My Mexican Cousin is a tiny little tapas place tucked away in the foyer of The Recital Centre. It's a popular spot for pre theatre diners and by the time Carly and I arrived just before 7 on a Saturday night, all the tables were taken.
There is a no booking policy but fortunately the friendly staff took pity on us and saved us from melting in the 35C heat by seating us at the bar for dinner.
The decor wasn't stereotypically 'Mexican'. There wasn't a cactus or sombrero in sight. We are in Melbourne, after all.
Similarly, the menu wasn't Mexican by way of Old El Paso (tacos, nachos and burritos). Don't get me wrong, I love a supermarket Mexican meal kit every once in a while but when you're a restaurant in the centre of the arts district, mainstream is not your design brief. My Mexican Cousin's menu draws from a range of cuisines - African, Caribbean and South American. Which was exciting for me because these are cultures I am shamefully ignorant of.
It went without saying that Carly and I both required a beverage before any serious food decisions could be made.
The chilled drinks did their thing and within minutes we were ready to order. Thankfully, the heat did little to dampen our appetites because we ordered freely from the menu based on how fabulous the dishes on surrounding tables looked. Most dishes are meant for sharing and it was just as well othewise serious food envy would have marred our night.
To begin, we had a spiced popcorn. Why isn't popcorn a more widely available bar snack? It's light and easy to eat. You can have a serious gossip between mouthfuls and because you don't have to concentrate on chewing much, there aren't big gaps in the chat as you digest your food. Just a thought for the hip bars around town.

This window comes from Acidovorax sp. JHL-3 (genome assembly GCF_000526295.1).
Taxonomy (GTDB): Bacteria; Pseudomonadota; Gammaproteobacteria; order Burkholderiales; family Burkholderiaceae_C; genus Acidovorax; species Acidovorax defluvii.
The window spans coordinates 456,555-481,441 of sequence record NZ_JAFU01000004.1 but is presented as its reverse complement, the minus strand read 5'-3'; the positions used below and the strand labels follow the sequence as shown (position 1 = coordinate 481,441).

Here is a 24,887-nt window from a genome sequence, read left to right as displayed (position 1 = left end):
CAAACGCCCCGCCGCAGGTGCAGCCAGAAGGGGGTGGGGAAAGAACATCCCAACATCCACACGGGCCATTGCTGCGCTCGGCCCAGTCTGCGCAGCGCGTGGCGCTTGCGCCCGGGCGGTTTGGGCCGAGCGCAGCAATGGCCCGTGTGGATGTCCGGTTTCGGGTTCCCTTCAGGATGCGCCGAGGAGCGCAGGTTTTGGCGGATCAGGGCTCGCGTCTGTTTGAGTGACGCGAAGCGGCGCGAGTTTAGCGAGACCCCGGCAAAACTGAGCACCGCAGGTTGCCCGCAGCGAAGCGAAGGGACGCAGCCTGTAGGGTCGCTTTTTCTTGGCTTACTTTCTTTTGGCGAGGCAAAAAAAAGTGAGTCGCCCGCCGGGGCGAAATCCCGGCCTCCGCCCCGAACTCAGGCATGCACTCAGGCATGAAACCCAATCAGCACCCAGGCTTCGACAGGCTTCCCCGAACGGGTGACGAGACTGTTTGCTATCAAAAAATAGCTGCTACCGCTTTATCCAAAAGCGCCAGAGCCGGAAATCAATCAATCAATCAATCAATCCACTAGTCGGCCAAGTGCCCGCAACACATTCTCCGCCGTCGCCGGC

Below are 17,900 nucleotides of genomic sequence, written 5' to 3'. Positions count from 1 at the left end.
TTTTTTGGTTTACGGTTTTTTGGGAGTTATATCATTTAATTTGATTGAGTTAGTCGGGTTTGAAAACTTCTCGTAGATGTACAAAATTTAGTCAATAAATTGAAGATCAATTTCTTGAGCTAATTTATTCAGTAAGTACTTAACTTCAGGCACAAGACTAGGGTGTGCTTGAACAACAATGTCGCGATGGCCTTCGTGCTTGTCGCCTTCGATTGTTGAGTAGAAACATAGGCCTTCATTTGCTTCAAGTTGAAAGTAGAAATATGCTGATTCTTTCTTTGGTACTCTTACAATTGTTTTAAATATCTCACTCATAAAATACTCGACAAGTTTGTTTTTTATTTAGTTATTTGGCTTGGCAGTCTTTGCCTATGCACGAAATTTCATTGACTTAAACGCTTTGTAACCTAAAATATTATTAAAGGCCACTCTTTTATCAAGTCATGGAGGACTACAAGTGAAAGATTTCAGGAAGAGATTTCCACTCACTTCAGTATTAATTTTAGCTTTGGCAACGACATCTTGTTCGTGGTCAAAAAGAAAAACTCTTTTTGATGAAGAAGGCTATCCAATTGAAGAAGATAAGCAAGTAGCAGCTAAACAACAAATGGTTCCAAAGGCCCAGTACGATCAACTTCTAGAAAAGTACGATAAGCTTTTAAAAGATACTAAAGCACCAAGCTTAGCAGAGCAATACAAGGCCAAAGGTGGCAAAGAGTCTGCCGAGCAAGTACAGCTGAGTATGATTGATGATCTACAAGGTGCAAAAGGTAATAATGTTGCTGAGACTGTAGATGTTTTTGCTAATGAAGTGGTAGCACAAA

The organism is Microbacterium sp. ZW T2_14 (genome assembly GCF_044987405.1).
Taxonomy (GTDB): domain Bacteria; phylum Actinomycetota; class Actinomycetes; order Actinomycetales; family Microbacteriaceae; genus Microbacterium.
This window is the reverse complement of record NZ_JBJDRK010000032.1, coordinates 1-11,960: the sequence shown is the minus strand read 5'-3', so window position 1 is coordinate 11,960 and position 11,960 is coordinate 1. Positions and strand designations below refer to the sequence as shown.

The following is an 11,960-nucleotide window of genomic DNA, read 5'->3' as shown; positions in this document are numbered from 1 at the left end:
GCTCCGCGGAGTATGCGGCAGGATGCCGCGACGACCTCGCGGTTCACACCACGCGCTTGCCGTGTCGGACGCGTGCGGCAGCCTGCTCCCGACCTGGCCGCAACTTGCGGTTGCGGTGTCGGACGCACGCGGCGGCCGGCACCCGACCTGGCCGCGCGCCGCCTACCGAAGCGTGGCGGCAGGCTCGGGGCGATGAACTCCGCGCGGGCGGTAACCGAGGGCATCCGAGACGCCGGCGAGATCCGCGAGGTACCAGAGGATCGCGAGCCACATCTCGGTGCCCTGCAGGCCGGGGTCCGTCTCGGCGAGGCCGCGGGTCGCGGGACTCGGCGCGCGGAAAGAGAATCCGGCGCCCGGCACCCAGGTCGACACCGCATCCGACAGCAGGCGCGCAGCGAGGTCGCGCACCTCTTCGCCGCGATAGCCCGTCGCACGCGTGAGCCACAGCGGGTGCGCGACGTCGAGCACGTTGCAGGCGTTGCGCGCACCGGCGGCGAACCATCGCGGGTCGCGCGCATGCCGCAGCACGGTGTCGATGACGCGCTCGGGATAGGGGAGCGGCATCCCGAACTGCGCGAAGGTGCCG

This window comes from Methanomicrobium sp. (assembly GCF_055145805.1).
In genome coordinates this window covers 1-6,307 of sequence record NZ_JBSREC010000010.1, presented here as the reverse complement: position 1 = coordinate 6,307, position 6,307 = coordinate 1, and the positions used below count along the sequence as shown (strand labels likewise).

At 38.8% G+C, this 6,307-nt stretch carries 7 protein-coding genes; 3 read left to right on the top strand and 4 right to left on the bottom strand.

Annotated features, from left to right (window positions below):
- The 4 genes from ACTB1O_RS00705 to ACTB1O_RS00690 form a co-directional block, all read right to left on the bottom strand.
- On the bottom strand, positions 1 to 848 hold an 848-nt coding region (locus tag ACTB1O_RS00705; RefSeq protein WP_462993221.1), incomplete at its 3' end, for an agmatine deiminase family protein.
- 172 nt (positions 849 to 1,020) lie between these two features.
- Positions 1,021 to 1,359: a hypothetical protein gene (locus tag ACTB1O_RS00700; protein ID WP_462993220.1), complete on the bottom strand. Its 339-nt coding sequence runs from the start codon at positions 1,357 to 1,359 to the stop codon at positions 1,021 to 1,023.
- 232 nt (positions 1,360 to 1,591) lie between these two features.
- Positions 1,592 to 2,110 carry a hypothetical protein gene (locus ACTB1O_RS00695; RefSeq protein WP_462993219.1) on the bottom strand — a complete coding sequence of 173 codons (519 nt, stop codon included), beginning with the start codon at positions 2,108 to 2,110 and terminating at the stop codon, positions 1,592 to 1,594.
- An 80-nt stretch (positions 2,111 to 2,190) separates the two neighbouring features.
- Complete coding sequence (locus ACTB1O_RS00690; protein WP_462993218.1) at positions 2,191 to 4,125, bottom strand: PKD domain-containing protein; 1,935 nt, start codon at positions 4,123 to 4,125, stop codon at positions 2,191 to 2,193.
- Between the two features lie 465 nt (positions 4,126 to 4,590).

|Just as we got to the last popped kernels, we realised we'd solved all the world's more pressing problems...|
Our second entree was the Acras de Morue ($12), which are salt cod fritters with seafood cream. They were crispy on the outside and deliciously gooey once you bit into them. The cream added just the right amount of zing to the fritters.
Dude food seems to be everywhere these days but I've been so far out of the food trend loop that this meal at My Mexican Cousin was the first time I'd had the chance to eat a Poboy sandwich.
MMC's Poboy ($7 entree, $14 main) contains a generous line of deep fried prawns and has a touch of creole seasoning to finish. Carly and I shared a main size. Being among friends we ate our halves the only way a PoBoy should be eaten - pulled apart with our hands and with zeal. I thoroughly enjoyed my induction into the world of dude food. I'm definitely ready for the special lunch at Ms G's that Mr SSG and I will be going to later this month.
Our second main was more sedate and screamed soul food. The cornbread crusted pulled pork ($27) arrives to the table on a skillet. The pork is cooked in a dark roux gravy and topped with a cornbread crust. Another first for me, I'd never eaten cornbread before and this version was lovely. Kind of like a short crust that soaked up the gravy at the bottom of the skillet.
We made a pact not to leave without eating dessert. It was a tough to choose which to try but we finally chose two to share.
The pecan pie was Carly's favourite. It was served with a sweet popcorn crumble. The pie itself wasn't sickly sweet. The short crust was buttery and the filling was dense and comforting, the way a good dessert pie always is.
I was in conniptions (thank you Urban Dictionary for telling me that the misspelling 'caniptions' is a miserable fail at trying to use more elaborate words) over the brownie. It was rich, dense and had pistachio nuts studded through it. There was also the taste of cheesecake to the batter. I like a brownie with complexity.
Here's to good friends and good food!